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    Author(s): Steven F. Railsback; Bret C. Harvey; Sarah J. Kupferberg; Margaret M. Lang; Scott McBain; Hart H. Welsh
    Date: 2016
    Source: Canadian Journal of Fisheries and Aquatic Sciences. 73(5): 773-784
    Publication Series: Scientific Journal (JRNL)
    Station: Pacific Southwest Research Station
    PDF: Download Publication  (1002.0 KB)


    Management of regulated rivers for yellow-legged frogs (Rana boylii) and salmonids exemplifies potential conflicts among species adapted to different parts of the natural flow and temperature regimes. Yellow-legged frogs oviposit in rivers in spring and depend on declining flows and warming temperatures for egg and tadpole survival and growth, whereas salmonid management can include high spring flows and low-temperature reservoir releases. We built a model of how flow and temperature affect frog breeding success. Its mechanisms include adults selecting oviposition sites to balance risks of egg dewatering by decreasing flow versus scouring by high flow, temperature effects on development, habitat selection by tadpoles, and mortality via dewatering and scouring. In simulations of a regulated river managed primarily for salmonids, below-natural temperatures delayed tadpole metamorphosis into froglets, which can reduce overwinter survival. However, mitigating this impact via higher temperatures was predicted to cause adults to oviposit before spring flow releases for salmonids, which then scoured the egg masses. The relative timing of frog oviposition and high flow releases appears critical in determining conflicts between salmonid and frog management.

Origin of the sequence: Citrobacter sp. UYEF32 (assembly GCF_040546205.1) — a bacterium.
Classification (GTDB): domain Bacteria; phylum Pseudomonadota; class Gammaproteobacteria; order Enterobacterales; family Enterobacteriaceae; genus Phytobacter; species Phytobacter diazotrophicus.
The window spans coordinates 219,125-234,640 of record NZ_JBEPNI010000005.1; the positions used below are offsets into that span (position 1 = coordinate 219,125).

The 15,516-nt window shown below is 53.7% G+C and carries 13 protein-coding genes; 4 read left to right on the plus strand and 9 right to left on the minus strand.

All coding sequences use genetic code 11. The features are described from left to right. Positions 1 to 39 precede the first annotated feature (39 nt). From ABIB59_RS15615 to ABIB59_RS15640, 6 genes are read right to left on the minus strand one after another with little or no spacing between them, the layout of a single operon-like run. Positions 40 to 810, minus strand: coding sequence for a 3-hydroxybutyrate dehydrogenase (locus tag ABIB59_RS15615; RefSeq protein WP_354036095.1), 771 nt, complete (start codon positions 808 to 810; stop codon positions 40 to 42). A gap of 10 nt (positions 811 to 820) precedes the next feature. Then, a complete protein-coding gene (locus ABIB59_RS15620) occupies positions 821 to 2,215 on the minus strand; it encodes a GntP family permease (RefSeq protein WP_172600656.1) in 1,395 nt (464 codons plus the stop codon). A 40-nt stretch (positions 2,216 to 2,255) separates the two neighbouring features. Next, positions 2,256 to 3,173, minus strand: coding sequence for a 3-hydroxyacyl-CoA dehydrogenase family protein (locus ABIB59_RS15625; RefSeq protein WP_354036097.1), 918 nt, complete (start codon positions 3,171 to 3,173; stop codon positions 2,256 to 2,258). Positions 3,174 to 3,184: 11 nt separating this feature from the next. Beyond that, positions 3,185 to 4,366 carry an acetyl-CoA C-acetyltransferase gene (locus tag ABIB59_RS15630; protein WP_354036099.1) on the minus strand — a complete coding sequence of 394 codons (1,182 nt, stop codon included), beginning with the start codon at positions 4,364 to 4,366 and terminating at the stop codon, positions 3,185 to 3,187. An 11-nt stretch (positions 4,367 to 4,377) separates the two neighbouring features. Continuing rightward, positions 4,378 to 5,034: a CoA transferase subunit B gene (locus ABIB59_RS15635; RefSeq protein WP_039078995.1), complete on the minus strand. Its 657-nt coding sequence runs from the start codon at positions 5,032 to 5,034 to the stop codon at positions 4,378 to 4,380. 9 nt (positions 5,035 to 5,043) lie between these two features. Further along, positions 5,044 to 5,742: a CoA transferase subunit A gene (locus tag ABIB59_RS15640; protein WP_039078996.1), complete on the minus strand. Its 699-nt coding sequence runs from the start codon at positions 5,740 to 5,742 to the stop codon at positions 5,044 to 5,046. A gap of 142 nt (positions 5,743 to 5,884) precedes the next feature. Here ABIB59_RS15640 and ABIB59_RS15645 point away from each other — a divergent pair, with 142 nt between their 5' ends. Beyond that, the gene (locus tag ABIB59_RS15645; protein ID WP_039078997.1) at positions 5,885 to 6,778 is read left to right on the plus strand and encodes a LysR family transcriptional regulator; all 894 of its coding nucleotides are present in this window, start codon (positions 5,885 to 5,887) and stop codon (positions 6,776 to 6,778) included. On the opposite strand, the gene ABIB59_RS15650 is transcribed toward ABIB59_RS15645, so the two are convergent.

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    Railsback, Steven F.; Harvey, Bret C.; Kupferberg, Sarah J.; Lang, Margaret M.; McBain, Scott; Welsh, Hart H. 2016. Modeling potential river management conflicts between frogs and salmonids. Canadian Journal of Fisheries and Aquatic Sciences. 73(5): 773-784.


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    flow regime, frogs, individual-based modeling, Rana boylii, regulated rivers, river management, salmon, temperature regime

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